Mandolin

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Mandolin

Postby Bill Spohn » Thu May 16, 2013 2:04 pm

I am currently walking around with a prominent large dressing on my thumb (yeah, stupid, I know) from a mandolin accident (she stopped just a couple of slices short and had tossed the guard in the sink, so what's the harm in doing two more 'free hand'....), and we discovered that thumb is not a good component of fritata.

As a result, I am explaining my stupidity several times a day to clients that can't help noticing my dressing, or hearing my 'Ow!" when I forget and hit the space bar with that thumb. I thought one response might amuse you.

Question: Oh, what did you do to your hand?
Answer: It was a mandolin mishap.
Response: I didn't realize you were musical!......
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Re: Mandolin

Postby Carl Eppig » Thu May 16, 2013 2:10 pm

True Love doesn't let me use ours. The scars on my fingers tell the story. We still use it a lot, particularly when we need a lot of thinly sliced potatoes.
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Re: Mandolin

Postby Jeff Grossman/NYC » Thu May 16, 2013 3:07 pm

Indeed, both kinds of mandolin can be a weapon if you use them improperly.... :shock:
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Re: Mandolin

Postby Karen/NoCA » Thu May 16, 2013 5:48 pm

Sorry for the mishap Bill. Those things scare me, just looking at them. I always use my finger guard, from the start of beginning the slicing process. There is just something about slicing off a piece of one's digit and it flies into the food. You can't find it, and even if you do find it....well you know the rest of the story. :oops: Been there and it is not fun.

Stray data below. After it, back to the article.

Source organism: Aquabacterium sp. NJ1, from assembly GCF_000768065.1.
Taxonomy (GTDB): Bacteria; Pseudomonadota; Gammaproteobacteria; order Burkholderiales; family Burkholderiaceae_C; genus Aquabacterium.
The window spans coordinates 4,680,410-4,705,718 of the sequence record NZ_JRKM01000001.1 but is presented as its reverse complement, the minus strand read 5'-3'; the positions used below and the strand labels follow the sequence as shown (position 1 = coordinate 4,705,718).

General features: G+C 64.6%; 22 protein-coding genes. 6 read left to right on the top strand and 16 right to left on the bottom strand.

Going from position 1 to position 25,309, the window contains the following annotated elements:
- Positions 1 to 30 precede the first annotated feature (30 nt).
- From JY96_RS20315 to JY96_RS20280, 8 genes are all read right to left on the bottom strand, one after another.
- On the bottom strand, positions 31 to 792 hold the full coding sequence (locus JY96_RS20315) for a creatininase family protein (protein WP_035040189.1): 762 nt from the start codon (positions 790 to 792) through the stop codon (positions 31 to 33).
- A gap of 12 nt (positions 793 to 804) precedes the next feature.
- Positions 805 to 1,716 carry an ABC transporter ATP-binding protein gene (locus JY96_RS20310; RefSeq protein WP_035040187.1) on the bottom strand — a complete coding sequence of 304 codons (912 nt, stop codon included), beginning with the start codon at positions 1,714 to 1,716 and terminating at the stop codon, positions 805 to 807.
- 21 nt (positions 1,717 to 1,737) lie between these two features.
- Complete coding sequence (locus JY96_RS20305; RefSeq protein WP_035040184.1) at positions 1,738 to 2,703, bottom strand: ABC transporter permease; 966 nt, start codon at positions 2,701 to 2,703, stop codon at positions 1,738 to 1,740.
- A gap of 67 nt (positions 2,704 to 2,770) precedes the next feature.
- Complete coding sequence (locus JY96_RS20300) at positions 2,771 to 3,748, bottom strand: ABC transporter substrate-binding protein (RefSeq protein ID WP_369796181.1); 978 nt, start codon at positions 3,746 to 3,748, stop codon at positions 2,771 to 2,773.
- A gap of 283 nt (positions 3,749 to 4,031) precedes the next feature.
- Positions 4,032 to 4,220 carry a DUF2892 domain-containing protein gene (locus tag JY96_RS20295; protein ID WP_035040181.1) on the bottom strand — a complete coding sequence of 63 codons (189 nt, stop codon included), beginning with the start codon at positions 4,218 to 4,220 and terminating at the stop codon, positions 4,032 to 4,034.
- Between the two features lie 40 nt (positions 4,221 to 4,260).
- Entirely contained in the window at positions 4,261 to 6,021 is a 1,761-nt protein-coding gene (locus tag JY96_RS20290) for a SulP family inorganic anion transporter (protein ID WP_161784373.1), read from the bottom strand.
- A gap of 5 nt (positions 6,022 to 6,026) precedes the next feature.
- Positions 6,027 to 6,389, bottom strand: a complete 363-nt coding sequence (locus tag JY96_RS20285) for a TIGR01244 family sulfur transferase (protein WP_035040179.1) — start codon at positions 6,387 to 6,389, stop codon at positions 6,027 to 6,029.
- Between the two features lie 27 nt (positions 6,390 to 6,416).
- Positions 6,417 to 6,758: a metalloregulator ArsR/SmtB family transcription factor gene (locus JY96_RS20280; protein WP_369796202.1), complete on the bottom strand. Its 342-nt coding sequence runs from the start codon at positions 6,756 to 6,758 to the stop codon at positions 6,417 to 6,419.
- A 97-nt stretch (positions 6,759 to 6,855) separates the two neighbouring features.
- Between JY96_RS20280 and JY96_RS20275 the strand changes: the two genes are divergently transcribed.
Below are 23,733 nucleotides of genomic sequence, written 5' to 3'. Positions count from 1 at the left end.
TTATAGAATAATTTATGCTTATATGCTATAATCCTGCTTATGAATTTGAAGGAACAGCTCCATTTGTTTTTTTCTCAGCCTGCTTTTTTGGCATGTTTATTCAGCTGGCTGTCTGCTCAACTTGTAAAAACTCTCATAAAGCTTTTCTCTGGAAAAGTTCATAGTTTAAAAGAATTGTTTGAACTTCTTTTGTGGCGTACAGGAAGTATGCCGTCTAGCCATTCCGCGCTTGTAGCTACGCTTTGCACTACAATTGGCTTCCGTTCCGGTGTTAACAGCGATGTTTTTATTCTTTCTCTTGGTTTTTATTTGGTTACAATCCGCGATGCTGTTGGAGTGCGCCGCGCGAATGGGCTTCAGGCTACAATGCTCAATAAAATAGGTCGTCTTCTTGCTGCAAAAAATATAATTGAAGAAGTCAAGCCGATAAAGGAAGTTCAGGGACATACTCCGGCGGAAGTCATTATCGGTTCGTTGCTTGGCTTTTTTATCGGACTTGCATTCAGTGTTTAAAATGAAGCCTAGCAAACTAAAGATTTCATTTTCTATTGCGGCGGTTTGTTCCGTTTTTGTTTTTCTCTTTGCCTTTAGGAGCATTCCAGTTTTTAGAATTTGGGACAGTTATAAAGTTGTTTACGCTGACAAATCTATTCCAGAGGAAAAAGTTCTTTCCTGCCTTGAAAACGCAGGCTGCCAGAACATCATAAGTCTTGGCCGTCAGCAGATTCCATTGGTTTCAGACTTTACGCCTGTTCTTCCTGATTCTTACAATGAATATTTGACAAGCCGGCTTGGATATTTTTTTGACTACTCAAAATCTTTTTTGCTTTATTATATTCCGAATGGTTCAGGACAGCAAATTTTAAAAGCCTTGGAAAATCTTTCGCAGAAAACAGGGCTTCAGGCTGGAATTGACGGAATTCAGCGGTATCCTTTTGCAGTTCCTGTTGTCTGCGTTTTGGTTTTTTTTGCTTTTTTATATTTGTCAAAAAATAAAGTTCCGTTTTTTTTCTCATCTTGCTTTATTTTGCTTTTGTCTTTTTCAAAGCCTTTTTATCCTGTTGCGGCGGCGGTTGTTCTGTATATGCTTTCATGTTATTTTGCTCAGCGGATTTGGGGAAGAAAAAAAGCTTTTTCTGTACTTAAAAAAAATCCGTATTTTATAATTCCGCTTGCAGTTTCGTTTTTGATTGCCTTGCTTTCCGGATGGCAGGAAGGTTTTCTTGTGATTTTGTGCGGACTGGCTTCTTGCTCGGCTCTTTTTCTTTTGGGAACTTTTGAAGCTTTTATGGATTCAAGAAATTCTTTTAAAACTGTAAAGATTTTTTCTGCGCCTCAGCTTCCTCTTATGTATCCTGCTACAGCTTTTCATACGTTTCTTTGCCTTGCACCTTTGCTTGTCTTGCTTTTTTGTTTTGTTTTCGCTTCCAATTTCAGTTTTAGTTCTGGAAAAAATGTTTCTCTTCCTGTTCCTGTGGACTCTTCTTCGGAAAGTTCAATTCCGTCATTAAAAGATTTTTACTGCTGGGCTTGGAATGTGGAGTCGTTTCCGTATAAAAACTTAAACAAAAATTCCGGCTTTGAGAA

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Re: Mandolin

Postby Frank Deis » Thu May 16, 2013 7:22 pm

I bought a really nice box grater, and I use the "one blade" side more or less as a mandoline. But there's no guard. So I bought this cut resistant glove from Williams Sonoma. Have not used it yet but I'm glad it's there in the pantry...

http://www.williams-sonoma.com/products/microplane-cut-resistant-glove/?pkey=e%7Cglove%7C10%7Cbest%7C0%7C1%7C24%7C%7C6&cm_src=PRODUCTSEARCH||NoFacet-_-NoFacet-_-NoMerchRules-_-

PS this is the grater, also from W-S, which I really like

http://www.williams-sonoma.com/products/microplane-box-grater/?pkey=e%7Cbox%2Bgrater%7C2%7Cbest%7C0%7C1%7C24%7C%7C1&cm_src=PRODUCTSEARCH||NoFacet-_-NoFacet-_-NoMerchRules-_-
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Re: Mandolin

Postby Mike Filigenzi » Thu May 16, 2013 10:51 pm

I've seen those graters, Frank, and they indeed look great. Given that we have several cheapie box graters, a range of Microplanes, and a mandolin, I have yet to justify getting one. One of these days, though.....

"An expert is a man who has made all the mistakes which can be made, in a very narrow field" - Niels Bohr
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Re: Mandolin

Postby Dale Williams » Thu May 16, 2013 11:22 pm

I try to use the hand guard/guide, but if it gets close and I need more tactile control I use a mesh glove (it's good for shucking oysters as well)
For the mandolin, I suggest this (see about 1:30)
http://www.youtube.com/watch?v=_T4SaNuxZO8
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Re: Mandolin

Postby Paul Winalski » Fri May 17, 2013 1:59 am

Oh, yes.

I love my mandolin. I consider it indispensable for dishes such as Sichuan stir-fried shredded beef with celery and carrots. Yes--one with sufficient skill and patience could shred the vegetables with a Chinese cleaver. I don't have that patience. The mandolin does the job with a fraction of the effort and time. But I've put a lot of scores into my thumb/forefingers (blood sometimes being drawn) while using it.

I've always found that using the guard just doesn't cut it (so to speak). So I use my mandolin unguarded. I think I need to get one of those steel-mesh gloves.

But I've found that the excellent result has always justified the temporary scarring of my thumbs.

-Paul W.
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